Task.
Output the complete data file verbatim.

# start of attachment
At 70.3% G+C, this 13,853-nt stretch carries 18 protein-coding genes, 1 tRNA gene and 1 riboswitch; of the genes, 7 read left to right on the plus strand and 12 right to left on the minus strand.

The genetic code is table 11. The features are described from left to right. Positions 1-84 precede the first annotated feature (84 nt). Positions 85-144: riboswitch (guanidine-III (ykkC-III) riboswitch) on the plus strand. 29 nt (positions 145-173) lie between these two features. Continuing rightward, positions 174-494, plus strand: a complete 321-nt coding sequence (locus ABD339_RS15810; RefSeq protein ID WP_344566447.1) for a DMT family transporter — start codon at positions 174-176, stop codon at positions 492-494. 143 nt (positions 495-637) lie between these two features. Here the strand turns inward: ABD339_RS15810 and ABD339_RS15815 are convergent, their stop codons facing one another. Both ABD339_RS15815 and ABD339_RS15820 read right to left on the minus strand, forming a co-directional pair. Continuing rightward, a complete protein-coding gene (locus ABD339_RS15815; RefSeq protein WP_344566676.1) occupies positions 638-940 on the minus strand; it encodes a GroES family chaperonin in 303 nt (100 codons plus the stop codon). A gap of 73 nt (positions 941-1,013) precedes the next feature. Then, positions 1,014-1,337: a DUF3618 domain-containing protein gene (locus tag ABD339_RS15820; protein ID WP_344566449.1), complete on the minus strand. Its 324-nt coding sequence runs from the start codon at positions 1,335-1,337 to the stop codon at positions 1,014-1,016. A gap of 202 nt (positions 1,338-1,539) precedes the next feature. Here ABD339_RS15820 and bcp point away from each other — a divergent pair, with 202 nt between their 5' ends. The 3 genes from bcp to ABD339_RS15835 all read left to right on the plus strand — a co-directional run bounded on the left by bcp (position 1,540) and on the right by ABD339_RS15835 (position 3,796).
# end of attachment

At 70.3% G+C, this 13,853-nt stretch carries 18 protein-coding genes, 1 tRNA gene and 1 riboswitch; of the genes, 7 read left to right on the plus strand and 12 right to left on the minus strand.

The genetic code is table 11. The features are described from left to right. Positions 1-84 precede the first annotated feature (84 nt). Positions 85-144: riboswitch (guanidine-III (ykkC-III) riboswitch) on the plus strand. 29 nt (positions 145-173) lie between these two features. Continuing rightward, positions 174-494, plus strand: a complete 321-nt coding sequence (locus ABD339_RS15810; RefSeq protein ID WP_344566447.1) for a DMT family transporter — start codon at positions 174-176, stop codon at positions 492-494. 143 nt (positions 495-637) lie between these two features. Here the strand turns inward: ABD339_RS15810 and ABD339_RS15815 are convergent, their stop codons facing one another. Both ABD339_RS15815 and ABD339_RS15820 read right to left on the minus strand, forming a co-directional pair. Continuing rightward, a complete protein-coding gene (locus ABD339_RS15815; RefSeq protein WP_344566676.1) occupies positions 638-940 on the minus strand; it encodes a GroES family chaperonin in 303 nt (100 codons plus the stop codon). A gap of 73 nt (positions 941-1,013) precedes the next feature. Then, positions 1,014-1,337: a DUF3618 domain-containing protein gene (locus tag ABD339_RS15820; protein ID WP_344566449.1), complete on the minus strand. Its 324-nt coding sequence runs from the start codon at positions 1,335-1,337 to the stop codon at positions 1,014-1,016. A gap of 202 nt (positions 1,338-1,539) precedes the next feature. Here ABD339_RS15820 and bcp point away from each other — a divergent pair, with 202 nt between their 5' ends. The 3 genes from bcp to ABD339_RS15835 all read left to right on the plus strand — a co-directional run bounded on the left by bcp (position 1,540) and on the right by ABD339_RS15835 (position 3,796).